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For the New Year 2020

Tue, 12/31/19 - 10:38am

Dec31

Rabbi Lisa Eiduson

Twenty years ago, on the eve of the year 2000, we had no idea what to expect. There were those who claimed that the world was going to end. There were others who believed that we stood on the threshold of a major social, cultural or religious revolution. And there were many who predicted that all the world’s computers would go crashing down into oblivion and that it would take months or years to restore our systems. There was fear, anticipation, excitement…and a lot of computer back-ups that took place before midnight on December 31, 1999.

And like many other events that we plan and prepare for, nothing happened at all. January 1, 2000 came and went and brought a new millennium that was strikingly like the years that preceded it. We went back to work and school, and we returned to the business of living without much drama or fanfare. Yes, it took awhile to get used to what was called “Y2K,” and it did take practice to properly write the new date on checks. But we managed to adapt, and it wasn’t long before the twentieth century was a fading, distant memory.

I suggest that this is one of the truths of our lives: We never know what to expect. The future is elusive; it changes and shifts as we do. And, as we grow older, we begin to understand that the future, in fact, is now. Right now. We save, we plan, we prepare; we anticipate graduations, retirements, milestones. Yet, how well we know: There are no promises or guarantees. The only thing that is certain is the very moment in which we live.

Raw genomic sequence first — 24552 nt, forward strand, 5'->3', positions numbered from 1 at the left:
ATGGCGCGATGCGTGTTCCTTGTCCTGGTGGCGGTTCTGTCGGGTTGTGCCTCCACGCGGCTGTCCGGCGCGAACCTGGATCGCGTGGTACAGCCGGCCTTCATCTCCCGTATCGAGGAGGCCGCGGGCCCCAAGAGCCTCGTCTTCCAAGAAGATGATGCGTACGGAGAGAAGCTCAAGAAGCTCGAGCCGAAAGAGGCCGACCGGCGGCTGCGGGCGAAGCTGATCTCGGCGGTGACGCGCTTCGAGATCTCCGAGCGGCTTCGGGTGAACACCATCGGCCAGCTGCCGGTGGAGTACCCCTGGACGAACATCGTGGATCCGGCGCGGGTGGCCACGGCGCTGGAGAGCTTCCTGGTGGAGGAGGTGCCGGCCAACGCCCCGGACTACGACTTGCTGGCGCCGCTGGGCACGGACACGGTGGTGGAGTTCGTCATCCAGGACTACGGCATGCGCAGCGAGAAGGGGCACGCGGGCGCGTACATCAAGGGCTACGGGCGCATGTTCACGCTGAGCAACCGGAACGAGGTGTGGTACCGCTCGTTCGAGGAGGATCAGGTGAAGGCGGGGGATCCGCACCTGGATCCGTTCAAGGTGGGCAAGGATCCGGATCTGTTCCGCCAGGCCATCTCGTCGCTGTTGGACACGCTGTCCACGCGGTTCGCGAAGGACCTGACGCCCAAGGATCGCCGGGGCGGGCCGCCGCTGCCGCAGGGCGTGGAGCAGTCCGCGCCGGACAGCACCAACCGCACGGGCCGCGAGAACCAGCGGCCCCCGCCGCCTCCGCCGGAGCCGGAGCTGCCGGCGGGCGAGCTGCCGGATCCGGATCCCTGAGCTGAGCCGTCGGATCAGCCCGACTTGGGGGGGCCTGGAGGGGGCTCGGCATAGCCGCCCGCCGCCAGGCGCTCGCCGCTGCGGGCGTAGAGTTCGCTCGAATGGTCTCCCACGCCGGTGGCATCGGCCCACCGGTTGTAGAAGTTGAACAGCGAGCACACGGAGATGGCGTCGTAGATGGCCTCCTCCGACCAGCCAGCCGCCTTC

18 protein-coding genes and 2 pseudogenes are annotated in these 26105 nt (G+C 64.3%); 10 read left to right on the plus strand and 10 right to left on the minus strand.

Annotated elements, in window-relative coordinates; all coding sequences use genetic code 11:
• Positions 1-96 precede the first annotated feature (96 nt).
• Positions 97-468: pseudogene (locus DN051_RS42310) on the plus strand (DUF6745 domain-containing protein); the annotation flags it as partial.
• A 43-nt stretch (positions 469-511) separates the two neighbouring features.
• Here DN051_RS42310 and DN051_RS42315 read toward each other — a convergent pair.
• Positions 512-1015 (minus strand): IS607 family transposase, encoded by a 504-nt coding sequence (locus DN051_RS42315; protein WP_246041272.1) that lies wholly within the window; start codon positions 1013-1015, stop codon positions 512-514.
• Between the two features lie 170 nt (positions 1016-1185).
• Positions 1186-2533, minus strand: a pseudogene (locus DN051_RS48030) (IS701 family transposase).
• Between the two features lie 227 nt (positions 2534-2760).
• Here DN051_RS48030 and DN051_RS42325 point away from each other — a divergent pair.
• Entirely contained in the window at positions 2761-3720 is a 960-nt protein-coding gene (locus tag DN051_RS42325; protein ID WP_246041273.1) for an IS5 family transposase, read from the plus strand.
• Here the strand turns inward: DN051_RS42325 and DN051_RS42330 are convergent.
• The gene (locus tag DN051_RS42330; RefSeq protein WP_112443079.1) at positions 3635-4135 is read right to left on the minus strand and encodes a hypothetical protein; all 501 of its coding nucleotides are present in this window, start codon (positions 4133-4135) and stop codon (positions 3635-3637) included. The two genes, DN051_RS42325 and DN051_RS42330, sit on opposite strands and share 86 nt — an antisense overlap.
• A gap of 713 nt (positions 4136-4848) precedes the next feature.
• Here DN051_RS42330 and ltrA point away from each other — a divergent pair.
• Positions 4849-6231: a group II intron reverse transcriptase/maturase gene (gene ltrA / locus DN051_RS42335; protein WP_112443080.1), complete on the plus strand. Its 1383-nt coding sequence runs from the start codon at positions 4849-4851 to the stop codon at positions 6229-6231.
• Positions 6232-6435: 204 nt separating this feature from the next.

So, on this eve of a New Year and new decade, I hope that each of you has the chance to spend a few moments living – really living – in the moment. Perhaps surrounded by family or close friends; perhaps listening to your favorite music or reading a fabulous book. Maybe you will be somewhere far away, enjoying new sights, sounds and scenery; or perhaps you are home, relishing familiar surroundings and taking the time to see things that you never noticed before.

The Biblical Psalmist appealed to God: “Teach us to number our days, that we may gain a heart of wisdom” (Psalm 90:12). The psalmist does not ask for riches, material goods, or even longevity; rather, for the ability to count our days, and in doing so, to realize that each day matters, and each moment counts. Attaining a heart of wisdom is the result of living each day to the fullest and understanding that though we are finite, we have the power to fill our lives and the lives of others with supreme blessings.

May the year 2020 be a blessed one, and may you give and receive blessings from those around you. May our families, our communities, our synagogue, our cities, our country and all humanity move together in pursuing light, wisdom, and peace.

Rabbi Lisa S. Eiduson
 

Sat, January 18 2020 21 Tevet 5780